Artist’s depiction of the Galileo Probe entering Jupiter’s atmosphere. At upper left the parachute is seen, connected by a cable to the spherical-shaped probe near the center of the illustration. At lower right, the protective heat shield falls ahead of the probe, protecting it from the heat of entry.
Figure 11.3 Galileo Probe Falling into Jupiter. Galileo Probe and Juno Image of Jupiter’s South Pole. (a) This artist’s depiction shows the Galileo probe descending into the clouds via parachute just after the protective heat shield separated. The probe made its measurements of Jupiter’s atmosphere on December 7, 1995. (b) This Juno image, taken in 2017 from about 100,000 kilometers above the cloudtops, shows the south polar region of Jupiter with its dramatic complex of storms and clouds. The enhanced-color image was processed for NASA/JPL by citizen scientist John Landino. (credit a: modification of work by NASA/Ames Research Center; credit b: modification of work by NASA/JPL-Caltech/SwRI/MSSS/John Landino)

The probe continued to operate for an hour, descending 200 kilometers into the atmosphere. A few minutes later the polyester parachute melted, and within a few hours the main aluminum and titanium structure of the probe vaporized to become a part of Jupiter itself. About 2 hours after receipt of the final probe data, the main spacecraft fired its retro-rockets so it could be captured into orbit around the planet, where its primary objectives were to study Jupiter’s large and often puzzling moons.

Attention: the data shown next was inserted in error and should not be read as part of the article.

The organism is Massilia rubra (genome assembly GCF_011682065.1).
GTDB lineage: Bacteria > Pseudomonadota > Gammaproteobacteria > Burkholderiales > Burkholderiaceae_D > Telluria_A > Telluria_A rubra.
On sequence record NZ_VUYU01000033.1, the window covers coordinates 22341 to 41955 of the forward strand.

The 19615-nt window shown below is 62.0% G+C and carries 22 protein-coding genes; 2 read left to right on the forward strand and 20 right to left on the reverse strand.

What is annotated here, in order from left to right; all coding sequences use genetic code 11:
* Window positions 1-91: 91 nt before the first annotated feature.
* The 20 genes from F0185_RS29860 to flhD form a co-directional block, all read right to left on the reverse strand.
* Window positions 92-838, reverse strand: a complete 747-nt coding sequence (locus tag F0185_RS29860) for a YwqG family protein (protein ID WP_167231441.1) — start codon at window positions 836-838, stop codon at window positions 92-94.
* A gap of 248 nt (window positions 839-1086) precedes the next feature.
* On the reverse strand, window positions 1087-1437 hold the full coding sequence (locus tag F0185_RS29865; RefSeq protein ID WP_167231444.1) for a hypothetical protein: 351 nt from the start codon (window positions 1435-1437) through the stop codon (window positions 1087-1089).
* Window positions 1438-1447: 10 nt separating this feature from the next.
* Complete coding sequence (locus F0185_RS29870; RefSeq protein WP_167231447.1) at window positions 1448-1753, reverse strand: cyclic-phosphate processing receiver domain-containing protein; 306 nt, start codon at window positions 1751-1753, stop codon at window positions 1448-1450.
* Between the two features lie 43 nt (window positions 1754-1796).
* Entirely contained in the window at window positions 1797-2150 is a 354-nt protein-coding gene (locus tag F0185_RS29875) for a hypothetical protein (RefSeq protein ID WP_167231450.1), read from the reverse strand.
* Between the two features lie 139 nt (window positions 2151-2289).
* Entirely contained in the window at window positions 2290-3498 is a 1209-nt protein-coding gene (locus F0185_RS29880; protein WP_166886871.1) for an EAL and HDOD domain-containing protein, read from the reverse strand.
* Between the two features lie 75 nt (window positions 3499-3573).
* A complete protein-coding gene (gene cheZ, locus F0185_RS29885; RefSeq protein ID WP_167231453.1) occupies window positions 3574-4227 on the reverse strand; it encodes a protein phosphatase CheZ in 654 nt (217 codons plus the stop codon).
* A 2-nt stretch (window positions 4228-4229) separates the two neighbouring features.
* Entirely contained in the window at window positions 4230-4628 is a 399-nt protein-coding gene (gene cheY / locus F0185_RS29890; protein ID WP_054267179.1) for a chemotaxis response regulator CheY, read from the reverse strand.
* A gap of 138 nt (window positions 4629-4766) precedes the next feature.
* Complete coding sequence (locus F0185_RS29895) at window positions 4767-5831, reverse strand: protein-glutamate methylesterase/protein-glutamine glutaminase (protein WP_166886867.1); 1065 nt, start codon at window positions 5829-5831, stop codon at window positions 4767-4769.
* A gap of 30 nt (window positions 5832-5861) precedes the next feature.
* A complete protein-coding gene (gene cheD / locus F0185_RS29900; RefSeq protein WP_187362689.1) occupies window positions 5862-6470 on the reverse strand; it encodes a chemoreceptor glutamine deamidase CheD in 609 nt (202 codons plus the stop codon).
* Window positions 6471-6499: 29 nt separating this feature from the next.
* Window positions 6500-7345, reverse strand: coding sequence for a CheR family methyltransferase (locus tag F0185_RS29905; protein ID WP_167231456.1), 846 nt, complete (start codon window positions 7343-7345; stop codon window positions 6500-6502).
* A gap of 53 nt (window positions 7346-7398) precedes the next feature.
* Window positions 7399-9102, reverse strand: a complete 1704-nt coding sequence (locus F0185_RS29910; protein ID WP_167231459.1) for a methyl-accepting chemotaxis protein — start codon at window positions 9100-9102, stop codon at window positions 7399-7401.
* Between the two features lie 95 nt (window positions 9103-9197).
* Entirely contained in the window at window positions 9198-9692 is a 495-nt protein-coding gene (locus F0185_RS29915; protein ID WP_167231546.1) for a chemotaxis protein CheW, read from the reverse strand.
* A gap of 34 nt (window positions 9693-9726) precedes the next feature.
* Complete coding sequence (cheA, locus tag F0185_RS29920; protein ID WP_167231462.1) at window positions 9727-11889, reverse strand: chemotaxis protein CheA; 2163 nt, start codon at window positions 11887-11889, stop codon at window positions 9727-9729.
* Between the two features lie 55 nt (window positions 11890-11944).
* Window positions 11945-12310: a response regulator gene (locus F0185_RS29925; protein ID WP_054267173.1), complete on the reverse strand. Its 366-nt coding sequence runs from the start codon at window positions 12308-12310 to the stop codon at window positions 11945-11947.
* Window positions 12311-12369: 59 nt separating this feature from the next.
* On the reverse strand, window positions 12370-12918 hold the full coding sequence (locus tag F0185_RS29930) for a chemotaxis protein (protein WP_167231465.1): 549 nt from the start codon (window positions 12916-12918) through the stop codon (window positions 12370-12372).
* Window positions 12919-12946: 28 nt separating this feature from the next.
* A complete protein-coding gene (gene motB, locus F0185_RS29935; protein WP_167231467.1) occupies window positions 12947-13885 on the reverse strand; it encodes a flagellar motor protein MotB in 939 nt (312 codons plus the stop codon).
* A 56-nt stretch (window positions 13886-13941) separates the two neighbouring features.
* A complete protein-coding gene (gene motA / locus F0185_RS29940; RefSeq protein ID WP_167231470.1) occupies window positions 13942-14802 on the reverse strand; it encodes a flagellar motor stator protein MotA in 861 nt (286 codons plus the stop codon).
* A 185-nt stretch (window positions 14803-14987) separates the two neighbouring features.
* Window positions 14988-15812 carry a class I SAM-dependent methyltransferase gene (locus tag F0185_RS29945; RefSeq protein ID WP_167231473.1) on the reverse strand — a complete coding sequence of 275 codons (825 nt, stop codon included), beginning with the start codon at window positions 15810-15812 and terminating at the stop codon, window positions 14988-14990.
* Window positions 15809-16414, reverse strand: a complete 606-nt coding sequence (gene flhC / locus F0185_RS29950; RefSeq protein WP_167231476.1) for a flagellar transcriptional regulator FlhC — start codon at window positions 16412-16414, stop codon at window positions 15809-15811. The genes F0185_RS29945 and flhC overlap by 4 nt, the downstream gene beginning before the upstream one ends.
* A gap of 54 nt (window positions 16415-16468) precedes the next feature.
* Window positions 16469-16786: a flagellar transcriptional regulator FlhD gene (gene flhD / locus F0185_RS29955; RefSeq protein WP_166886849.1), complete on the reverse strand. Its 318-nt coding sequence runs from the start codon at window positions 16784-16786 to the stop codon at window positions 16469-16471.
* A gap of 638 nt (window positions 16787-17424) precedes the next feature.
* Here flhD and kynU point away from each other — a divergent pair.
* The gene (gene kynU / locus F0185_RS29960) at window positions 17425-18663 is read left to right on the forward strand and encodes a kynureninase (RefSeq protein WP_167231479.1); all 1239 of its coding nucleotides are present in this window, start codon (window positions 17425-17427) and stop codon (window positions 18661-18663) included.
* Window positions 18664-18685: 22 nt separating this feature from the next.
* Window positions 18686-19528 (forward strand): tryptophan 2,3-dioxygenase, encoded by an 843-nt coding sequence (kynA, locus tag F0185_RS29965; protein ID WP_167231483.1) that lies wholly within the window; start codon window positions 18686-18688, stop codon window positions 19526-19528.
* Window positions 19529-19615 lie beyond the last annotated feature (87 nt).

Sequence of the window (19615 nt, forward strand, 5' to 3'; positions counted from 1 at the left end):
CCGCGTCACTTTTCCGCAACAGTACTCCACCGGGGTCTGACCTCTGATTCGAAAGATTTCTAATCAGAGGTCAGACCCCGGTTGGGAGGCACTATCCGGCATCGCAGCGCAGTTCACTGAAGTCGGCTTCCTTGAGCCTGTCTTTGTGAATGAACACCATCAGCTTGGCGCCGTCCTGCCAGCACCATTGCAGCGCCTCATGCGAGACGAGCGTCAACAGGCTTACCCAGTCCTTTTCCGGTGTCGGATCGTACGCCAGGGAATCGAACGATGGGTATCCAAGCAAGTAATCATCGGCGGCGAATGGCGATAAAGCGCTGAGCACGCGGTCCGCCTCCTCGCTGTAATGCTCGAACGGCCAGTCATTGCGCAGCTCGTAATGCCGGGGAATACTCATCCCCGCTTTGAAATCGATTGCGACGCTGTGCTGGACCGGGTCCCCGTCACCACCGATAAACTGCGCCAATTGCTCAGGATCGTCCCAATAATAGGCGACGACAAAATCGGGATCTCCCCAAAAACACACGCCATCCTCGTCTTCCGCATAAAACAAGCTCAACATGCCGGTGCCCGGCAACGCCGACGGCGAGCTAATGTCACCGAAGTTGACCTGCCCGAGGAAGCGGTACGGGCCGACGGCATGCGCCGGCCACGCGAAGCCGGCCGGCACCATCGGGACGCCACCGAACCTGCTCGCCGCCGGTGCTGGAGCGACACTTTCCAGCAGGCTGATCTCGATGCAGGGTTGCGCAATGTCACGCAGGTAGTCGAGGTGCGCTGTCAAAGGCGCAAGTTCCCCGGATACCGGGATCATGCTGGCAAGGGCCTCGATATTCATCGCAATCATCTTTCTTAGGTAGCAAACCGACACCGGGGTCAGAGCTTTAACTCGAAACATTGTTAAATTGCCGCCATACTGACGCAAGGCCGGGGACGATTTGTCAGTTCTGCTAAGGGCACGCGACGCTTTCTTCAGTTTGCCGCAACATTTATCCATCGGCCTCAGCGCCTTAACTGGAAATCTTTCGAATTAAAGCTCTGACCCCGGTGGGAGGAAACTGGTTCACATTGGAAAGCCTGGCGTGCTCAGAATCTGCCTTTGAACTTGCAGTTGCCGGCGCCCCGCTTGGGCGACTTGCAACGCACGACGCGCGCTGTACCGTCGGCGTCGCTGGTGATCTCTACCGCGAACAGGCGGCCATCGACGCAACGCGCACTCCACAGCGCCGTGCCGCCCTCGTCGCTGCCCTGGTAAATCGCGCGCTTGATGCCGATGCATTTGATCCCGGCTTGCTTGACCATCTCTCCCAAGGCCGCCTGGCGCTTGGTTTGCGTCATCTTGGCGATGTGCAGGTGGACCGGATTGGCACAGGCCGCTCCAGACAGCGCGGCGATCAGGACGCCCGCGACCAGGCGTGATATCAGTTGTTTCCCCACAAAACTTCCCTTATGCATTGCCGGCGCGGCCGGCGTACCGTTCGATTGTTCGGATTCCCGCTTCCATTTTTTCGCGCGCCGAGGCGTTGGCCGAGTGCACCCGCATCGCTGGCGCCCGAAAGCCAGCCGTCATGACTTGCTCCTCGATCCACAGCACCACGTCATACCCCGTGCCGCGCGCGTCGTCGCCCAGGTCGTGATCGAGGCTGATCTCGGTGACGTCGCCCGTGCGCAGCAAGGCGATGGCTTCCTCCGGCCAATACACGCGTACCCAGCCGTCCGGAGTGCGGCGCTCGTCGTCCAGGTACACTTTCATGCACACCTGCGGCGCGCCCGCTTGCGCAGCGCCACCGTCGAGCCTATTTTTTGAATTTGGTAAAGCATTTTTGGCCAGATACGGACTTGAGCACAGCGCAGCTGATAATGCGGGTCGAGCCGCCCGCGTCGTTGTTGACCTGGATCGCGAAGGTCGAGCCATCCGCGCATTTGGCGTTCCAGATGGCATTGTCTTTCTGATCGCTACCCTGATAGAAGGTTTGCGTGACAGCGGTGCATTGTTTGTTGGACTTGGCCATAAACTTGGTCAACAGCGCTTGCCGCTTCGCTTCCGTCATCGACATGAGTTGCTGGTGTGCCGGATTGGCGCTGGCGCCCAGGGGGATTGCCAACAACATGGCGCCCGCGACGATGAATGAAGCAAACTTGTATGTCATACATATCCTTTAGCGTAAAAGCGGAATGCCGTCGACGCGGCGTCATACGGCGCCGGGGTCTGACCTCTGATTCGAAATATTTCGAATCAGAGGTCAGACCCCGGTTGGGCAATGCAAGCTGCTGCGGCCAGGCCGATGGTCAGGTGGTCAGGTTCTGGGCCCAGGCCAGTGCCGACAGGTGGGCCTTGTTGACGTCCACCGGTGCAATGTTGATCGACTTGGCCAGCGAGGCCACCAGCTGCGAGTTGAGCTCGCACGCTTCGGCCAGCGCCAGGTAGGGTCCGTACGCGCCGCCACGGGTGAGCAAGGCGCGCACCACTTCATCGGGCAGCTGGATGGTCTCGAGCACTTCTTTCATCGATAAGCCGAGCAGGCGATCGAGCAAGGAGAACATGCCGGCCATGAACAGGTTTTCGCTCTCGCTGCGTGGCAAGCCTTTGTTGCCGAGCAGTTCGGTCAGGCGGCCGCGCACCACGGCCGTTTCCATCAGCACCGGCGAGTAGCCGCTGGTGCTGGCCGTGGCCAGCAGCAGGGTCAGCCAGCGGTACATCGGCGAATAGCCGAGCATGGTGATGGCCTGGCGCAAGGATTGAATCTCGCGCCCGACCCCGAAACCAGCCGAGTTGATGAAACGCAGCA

The Cassini mission to Saturn (Figure 11.4), a cooperative venture between NASA and the European Space Agency, was similar to Galileo in its two-fold approach. Launched in 1997, Cassini arrived in 2004 and went into orbit around Saturn, beginning extensive studies of its rings and moons, as well as the planet itself. In January 2005, Cassini deployed an entry probe into the atmosphere of Saturn’s large moon, Titan, where it successfully landed on the surface. (We’ll discuss the probe and what it found in the chapter on Rings, Moons, and Pluto.)